Enhanced degradation of phenol by Pseudomonas sp. CP4 entrapped in agar and calcium alginate beads in batch and continuous processes
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- Aneez Ahamad, P.Y. & Mohammad Kunhi, A.A. Biodegradation (2011) 22: 253. doi:10.1007/s10532-010-9392-6
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Phenol is one of the major toxic pollutants in the wastes generated by a number of industries and needs to be eliminated before their discharge. Although microbial degradation is a preferred method of waste treatment for phenol removal, the general inability of the degrading strains to tolerate higher substrate concentrations has been a bottleneck. Immobilization of the microorganism in suitable matrices has been shown to circumvent this problem to some extent. In this study, cells of Pseudomonas sp. CP4, a laboratory isolate that degrades phenol, cresols, and other aromatics, were immobilized by entrapment in Ca-alginate and agar gel beads, separately and their performance in a fluidized bed bioreactor was compared. In batch runs, with an aeration rate of 1 vol−1 vol−1 min−1, at 30°C and pH 7.0 ± 0.2, agar-encapsulated cells degraded up to 3000 mg l−1 of phenol as compared to 1500 mg l−1 by Ca-alginate-entrapped cells whereas free cells could tolerate only 1000 mg l−1. In a continuous process with Ca-alginate entrapped cells a degradation rate of 200 mg phenol l−1 h−1 was obtained while agar-entrapped cells were far superior and could withstand and degrade up to 4000 mg phenol l−1 in the feed with a maximum degradation rate of 400 mg phenol l−1 h−1. The results indicate a clear possibility of development of an efficient treatment technology for phenol containing waste waters with the agar-entrapped bacterial strain, Pseudomonas sp. CP4.
KeywordsPhenolPseudomonas sp. CP4ImmobilizationCa-alginateAgar gelDegradation rate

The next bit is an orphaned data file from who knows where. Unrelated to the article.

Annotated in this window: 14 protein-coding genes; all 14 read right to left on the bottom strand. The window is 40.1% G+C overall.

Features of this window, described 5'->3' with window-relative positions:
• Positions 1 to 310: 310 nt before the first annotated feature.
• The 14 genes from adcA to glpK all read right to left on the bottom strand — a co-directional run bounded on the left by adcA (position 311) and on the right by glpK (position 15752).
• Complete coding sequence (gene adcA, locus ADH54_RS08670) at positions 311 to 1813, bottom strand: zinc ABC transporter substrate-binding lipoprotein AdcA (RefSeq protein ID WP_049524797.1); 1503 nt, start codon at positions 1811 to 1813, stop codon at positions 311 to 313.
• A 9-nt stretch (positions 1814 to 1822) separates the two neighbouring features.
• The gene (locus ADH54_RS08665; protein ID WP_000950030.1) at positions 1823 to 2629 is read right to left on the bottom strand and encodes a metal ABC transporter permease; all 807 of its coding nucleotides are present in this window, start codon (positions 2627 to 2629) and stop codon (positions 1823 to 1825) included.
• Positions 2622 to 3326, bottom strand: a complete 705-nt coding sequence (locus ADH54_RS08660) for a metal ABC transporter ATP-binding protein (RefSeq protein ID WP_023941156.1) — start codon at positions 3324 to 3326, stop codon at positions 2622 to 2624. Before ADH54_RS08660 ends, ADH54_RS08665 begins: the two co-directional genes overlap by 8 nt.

Phenol is one of the 50 major bulk chemicals produced in the world and its annual production reached 6.6 billion pounds in 2004 and expected to grow by 6% per year (CMR 2005). Phenol and its derivatives are also generated by various industries, such as petroleum refining, petrochemical, coke conversion, pharmaceutical, plastic, and resin manufacturing, in the waste effluents and its concentration may vary from 1 to 15000 mg l−1. United States Environmental Protection Agency (USEPA) and Central Pollution Control Board of India (CPCB) have prescribed maximum permissible limits of 3.4 and 5.0 mg l−1, respectively, of phenol in industrial waste discharges. Phenol is highly toxic to flora and fauna including humans. It also causes taste and odor problems in drinking water at far lower concentrations (Rittmann and McCarty 2001). Hence, it is imperative to eliminate phenol from waste streams before they are disposed off. Several physical methods have been tried to remove phenol which include solvent extraction, adsorption, chemical oxidation, incineration, etc. All these methods, however, are not cost effective and also have the drawback of formation of hazardous by-products (Loh et al. 2000). Biological processes are generally preferred due to their lower operational costs and the possibility of complete mineralization (Agarry et al. 2008; Brar et al. 2006). A number of microorganisms have been shown to utilize phenol and its derivatives as sole sources of carbon and energy at varying concentrations, under aerobic conditions. They include several bacterial cultures (Agarry et al. 2008; Ahamad and Kunhi 1996; Ahamad et al. 1996; Babu et al. 1995b; Chung et al. 2003; El-Sayed et al. 2003; Feitkenhauer et al. 2003; Karigar et al. 2006; Kumar et al. 2005; Liu et al. 2009; Ma et al. 2010; Mordocco et al. 1999; Prieto et al. 2002; Shetty et al. 2007), a few yeast strains (Agarry et al. 2008; Fialova et al. 2004; Yan et al. 2005) and mycelial fungi (Agarry et al. 2008; Anselmo et al. 1989; Santos et al. 2003; Yordanova et al. 2009). Removal of phenol also has been carried out using activated sludge systems for the last several years (Amor et al. 2005; Marrot et al. 2008). But, high phenol loading rates and fluctuations in phenol loads have been reported to cause the breakdown of these systems (Watanabe et al. 2000). Packed-bed reactors of inert support materials have gained interest in recent years, where attached processes take place, improving the system efficiency (Bajaj et al. 2008; Mailin and Firdausi 2007; Shetty et al. 2007; Tziotzios et al. 2007).